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Younger victims of domestic violence could be “collateral damage of Brexit”

Children in families riven by domestic violence could be “collateral damage” of Britain’s exit from the EU a charity has claimed.

Action for Children said whichever government takes the reins following the general election must guarantee support for children affected by the issue. The call came following the publication of new research conducted by the charity with the University of Stirling. This included interviews with staff from no less than 30 local councils around the country.

The findings suggest that one in ten local councils provide no support all to children who have experienced domestic violence, while more than 60 per cent say their existing services are at risk due to funding cuts.

The Domestic Abuse Bill would have created an obligation on local authorities to shelter vulnerable families fleeing violent partners, but this stalled when the general election was called for December.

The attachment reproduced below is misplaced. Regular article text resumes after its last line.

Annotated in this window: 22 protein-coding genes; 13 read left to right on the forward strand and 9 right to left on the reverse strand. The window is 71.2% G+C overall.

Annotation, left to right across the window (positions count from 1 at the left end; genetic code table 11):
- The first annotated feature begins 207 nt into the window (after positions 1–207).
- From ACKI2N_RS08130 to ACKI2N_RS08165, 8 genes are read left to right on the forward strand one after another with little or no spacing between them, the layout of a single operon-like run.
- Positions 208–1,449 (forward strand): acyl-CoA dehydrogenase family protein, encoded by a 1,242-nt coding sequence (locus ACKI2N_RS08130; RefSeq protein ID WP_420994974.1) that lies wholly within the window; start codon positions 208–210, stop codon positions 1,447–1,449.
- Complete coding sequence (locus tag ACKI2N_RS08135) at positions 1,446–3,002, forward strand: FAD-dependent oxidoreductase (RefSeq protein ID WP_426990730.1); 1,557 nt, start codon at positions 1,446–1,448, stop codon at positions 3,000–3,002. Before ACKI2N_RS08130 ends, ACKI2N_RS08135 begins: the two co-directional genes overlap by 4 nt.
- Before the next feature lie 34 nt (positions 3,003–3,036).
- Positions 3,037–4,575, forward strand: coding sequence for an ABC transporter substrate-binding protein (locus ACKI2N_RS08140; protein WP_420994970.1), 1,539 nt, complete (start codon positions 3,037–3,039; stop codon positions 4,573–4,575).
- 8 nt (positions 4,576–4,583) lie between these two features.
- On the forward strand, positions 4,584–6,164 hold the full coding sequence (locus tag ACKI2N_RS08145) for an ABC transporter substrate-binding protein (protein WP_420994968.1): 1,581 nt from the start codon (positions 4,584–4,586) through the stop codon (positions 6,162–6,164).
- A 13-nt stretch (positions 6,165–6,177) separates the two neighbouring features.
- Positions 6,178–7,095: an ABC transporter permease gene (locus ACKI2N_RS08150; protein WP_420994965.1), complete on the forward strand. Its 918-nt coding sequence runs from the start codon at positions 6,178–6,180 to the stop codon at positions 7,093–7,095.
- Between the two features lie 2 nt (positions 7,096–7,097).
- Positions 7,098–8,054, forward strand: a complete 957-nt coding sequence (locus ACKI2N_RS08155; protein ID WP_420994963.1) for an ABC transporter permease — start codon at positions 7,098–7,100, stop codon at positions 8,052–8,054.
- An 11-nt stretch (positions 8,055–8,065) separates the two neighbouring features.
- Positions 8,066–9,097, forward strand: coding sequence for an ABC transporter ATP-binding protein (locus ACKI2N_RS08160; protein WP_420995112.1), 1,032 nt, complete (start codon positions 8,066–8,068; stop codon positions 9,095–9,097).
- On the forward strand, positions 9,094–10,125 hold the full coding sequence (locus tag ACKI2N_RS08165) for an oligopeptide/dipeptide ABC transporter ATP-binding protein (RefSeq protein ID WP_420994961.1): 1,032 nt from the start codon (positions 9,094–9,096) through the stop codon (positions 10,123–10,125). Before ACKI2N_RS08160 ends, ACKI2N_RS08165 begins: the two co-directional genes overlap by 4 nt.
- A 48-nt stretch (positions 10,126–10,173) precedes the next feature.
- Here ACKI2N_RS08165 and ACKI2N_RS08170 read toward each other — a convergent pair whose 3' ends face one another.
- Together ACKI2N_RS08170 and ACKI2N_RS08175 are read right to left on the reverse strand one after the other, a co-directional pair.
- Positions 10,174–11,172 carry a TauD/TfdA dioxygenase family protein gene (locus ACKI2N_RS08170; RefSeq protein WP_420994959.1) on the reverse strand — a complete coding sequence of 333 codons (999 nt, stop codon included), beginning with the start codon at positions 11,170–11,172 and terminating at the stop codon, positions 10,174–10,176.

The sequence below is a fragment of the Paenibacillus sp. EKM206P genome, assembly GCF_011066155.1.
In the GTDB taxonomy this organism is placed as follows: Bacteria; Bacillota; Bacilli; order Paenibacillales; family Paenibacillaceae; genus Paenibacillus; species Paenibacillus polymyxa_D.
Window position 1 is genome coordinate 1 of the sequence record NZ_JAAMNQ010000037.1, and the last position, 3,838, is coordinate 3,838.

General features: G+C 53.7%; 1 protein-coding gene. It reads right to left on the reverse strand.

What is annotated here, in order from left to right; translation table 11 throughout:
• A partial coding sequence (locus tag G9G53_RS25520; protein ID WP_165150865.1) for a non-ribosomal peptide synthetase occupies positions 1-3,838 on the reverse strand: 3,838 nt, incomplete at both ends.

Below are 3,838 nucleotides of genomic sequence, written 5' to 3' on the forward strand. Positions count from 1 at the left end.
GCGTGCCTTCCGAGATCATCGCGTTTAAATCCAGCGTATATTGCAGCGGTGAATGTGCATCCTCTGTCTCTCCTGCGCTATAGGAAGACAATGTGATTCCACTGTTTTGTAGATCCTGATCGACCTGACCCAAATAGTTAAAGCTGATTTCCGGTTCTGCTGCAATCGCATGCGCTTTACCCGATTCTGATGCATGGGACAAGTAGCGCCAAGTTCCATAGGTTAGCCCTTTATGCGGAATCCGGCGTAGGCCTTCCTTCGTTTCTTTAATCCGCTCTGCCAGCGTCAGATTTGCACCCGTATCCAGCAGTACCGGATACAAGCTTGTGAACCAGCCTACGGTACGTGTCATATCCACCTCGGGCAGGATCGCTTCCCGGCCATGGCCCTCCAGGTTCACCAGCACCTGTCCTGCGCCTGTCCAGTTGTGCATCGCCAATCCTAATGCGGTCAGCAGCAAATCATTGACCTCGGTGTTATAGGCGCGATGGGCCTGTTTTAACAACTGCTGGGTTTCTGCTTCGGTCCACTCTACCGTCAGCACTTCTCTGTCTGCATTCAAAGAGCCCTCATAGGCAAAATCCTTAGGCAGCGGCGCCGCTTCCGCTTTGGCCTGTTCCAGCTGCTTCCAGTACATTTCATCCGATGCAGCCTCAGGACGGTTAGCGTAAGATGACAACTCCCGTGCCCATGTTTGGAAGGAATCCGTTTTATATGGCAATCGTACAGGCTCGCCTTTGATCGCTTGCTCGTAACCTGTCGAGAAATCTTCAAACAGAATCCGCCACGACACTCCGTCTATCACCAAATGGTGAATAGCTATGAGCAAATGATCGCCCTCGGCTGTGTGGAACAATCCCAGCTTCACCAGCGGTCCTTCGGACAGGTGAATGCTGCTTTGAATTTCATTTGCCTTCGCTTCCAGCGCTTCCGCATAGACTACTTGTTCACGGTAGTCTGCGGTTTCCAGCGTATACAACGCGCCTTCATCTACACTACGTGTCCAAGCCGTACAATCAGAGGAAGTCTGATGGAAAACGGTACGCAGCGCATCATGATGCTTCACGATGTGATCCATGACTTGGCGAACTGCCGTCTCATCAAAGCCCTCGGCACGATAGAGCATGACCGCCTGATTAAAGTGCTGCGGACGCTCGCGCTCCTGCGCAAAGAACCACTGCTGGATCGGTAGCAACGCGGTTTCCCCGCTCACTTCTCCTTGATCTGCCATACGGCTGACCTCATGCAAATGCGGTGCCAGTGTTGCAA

Action for Children chief executive Julie Bentley said:

“Leave or Remain, our politicians must not allow children living in the terrifying shadow of domestic abuse to become part of the collateral damage of Brexit. Every day our frontline workers see the emotional scars of domestic abuse on children. From nightmares, flashbacks and bed-wetting to depression, or even wanting to end their lives, the effects can last a lifetime.”

She continued:

“Too many are facing these horrors unnoticed or without the right help, and we have to recognise these children for what they are – victims, not just witnesses. These vulnerable children desperately need help from our politicians. We’re urging all parties to commit to prioritising a Bill on domestic abuse in the next parliament and fund the specialist services children desperately need.”

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